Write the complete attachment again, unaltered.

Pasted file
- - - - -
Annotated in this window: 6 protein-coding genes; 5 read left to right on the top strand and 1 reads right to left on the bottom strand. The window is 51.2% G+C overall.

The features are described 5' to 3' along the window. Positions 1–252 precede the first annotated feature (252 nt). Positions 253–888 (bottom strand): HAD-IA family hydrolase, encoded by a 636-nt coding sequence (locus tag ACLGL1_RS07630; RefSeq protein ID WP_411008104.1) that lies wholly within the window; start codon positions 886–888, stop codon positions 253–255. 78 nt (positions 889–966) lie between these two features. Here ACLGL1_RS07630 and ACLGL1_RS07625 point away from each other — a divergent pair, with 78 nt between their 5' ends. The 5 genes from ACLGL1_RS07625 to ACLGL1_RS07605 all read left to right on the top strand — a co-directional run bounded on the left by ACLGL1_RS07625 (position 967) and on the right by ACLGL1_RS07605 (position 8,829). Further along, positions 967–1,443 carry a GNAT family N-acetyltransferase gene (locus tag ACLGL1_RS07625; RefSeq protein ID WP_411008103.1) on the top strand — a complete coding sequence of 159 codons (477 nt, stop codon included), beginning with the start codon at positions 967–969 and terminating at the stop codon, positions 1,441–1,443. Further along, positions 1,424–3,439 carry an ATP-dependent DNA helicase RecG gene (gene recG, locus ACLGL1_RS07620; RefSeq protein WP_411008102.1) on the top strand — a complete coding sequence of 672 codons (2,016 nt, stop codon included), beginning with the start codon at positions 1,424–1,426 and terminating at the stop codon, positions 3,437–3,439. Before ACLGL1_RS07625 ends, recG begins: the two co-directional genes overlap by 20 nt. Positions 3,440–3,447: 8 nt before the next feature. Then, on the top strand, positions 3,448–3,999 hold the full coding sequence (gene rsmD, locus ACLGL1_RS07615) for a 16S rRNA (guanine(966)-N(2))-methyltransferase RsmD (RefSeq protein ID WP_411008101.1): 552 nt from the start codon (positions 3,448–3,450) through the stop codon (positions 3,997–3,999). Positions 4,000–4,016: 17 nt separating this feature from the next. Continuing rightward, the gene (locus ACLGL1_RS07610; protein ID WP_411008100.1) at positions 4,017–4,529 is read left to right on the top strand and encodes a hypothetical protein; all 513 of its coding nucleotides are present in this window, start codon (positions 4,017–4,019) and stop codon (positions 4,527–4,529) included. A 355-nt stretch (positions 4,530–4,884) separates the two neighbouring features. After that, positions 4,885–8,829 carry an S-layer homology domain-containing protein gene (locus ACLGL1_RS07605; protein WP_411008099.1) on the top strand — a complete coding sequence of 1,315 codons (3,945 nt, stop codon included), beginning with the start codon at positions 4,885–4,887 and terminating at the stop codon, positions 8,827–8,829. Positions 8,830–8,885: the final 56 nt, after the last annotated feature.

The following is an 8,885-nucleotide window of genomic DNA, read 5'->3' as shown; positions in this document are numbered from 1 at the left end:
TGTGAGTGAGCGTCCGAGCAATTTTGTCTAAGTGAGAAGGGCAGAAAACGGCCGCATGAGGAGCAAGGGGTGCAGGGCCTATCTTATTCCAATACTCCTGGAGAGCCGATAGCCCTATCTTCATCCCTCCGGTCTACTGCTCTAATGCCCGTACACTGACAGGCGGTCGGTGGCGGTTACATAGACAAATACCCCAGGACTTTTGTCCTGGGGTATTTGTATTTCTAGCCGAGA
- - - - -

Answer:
Annotated in this window: 6 protein-coding genes; 5 read left to right on the top strand and 1 reads right to left on the bottom strand. The window is 51.2% G+C overall.

The features are described 5' to 3' along the window. Positions 1–252 precede the first annotated feature (252 nt). Positions 253–888 (bottom strand): HAD-IA family hydrolase, encoded by a 636-nt coding sequence (locus tag ACLGL1_RS07630; RefSeq protein ID WP_411008104.1) that lies wholly within the window; start codon positions 886–888, stop codon positions 253–255. 78 nt (positions 889–966) lie between these two features. Here ACLGL1_RS07630 and ACLGL1_RS07625 point away from each other — a divergent pair, with 78 nt between their 5' ends. The 5 genes from ACLGL1_RS07625 to ACLGL1_RS07605 all read left to right on the top strand — a co-directional run bounded on the left by ACLGL1_RS07625 (position 967) and on the right by ACLGL1_RS07605 (position 8,829). Further along, positions 967–1,443 carry a GNAT family N-acetyltransferase gene (locus tag ACLGL1_RS07625; RefSeq protein ID WP_411008103.1) on the top strand — a complete coding sequence of 159 codons (477 nt, stop codon included), beginning with the start codon at positions 967–969 and terminating at the stop codon, positions 1,441–1,443. Further along, positions 1,424–3,439 carry an ATP-dependent DNA helicase RecG gene (gene recG, locus ACLGL1_RS07620; RefSeq protein WP_411008102.1) on the top strand — a complete coding sequence of 672 codons (2,016 nt, stop codon included), beginning with the start codon at positions 1,424–1,426 and terminating at the stop codon, positions 3,437–3,439. Before ACLGL1_RS07625 ends, recG begins: the two co-directional genes overlap by 20 nt. Positions 3,440–3,447: 8 nt before the next feature. Then, on the top strand, positions 3,448–3,999 hold the full coding sequence (gene rsmD, locus ACLGL1_RS07615) for a 16S rRNA (guanine(966)-N(2))-methyltransferase RsmD (RefSeq protein ID WP_411008101.1): 552 nt from the start codon (positions 3,448–3,450) through the stop codon (positions 3,997–3,999). Positions 4,000–4,016: 17 nt separating this feature from the next. Continuing rightward, the gene (locus ACLGL1_RS07610; protein ID WP_411008100.1) at positions 4,017–4,529 is read left to right on the top strand and encodes a hypothetical protein; all 513 of its coding nucleotides are present in this window, start codon (positions 4,017–4,019) and stop codon (positions 4,527–4,529) included. A 355-nt stretch (positions 4,530–4,884) separates the two neighbouring features. After that, positions 4,885–8,829 carry an S-layer homology domain-containing protein gene (locus ACLGL1_RS07605; protein WP_411008099.1) on the top strand — a complete coding sequence of 1,315 codons (3,945 nt, stop codon included), beginning with the start codon at positions 4,885–4,887 and terminating at the stop codon, positions 8,827–8,829. Positions 8,830–8,885: the final 56 nt, after the last annotated feature.

The following is an 8,885-nucleotide window of genomic DNA, read 5'->3' as shown; positions in this document are numbered from 1 at the left end:
TGTGAGTGAGCGTCCGAGCAATTTTGTCTAAGTGAGAAGGGCAGAAAACGGCCGCATGAGGAGCAAGGGGTGCAGGGCCTATCTTATTCCAATACTCCTGGAGAGCCGATAGCCCTATCTTCATCCCTCCGGTCTACTGCTCTAATGCCCGTACACTGACAGGCGGTCGGTGGCGGTTACATAGACAAATACCCCAGGACTTTTGTCCTGGGGTATTTGTATTTCTAGCCGAGA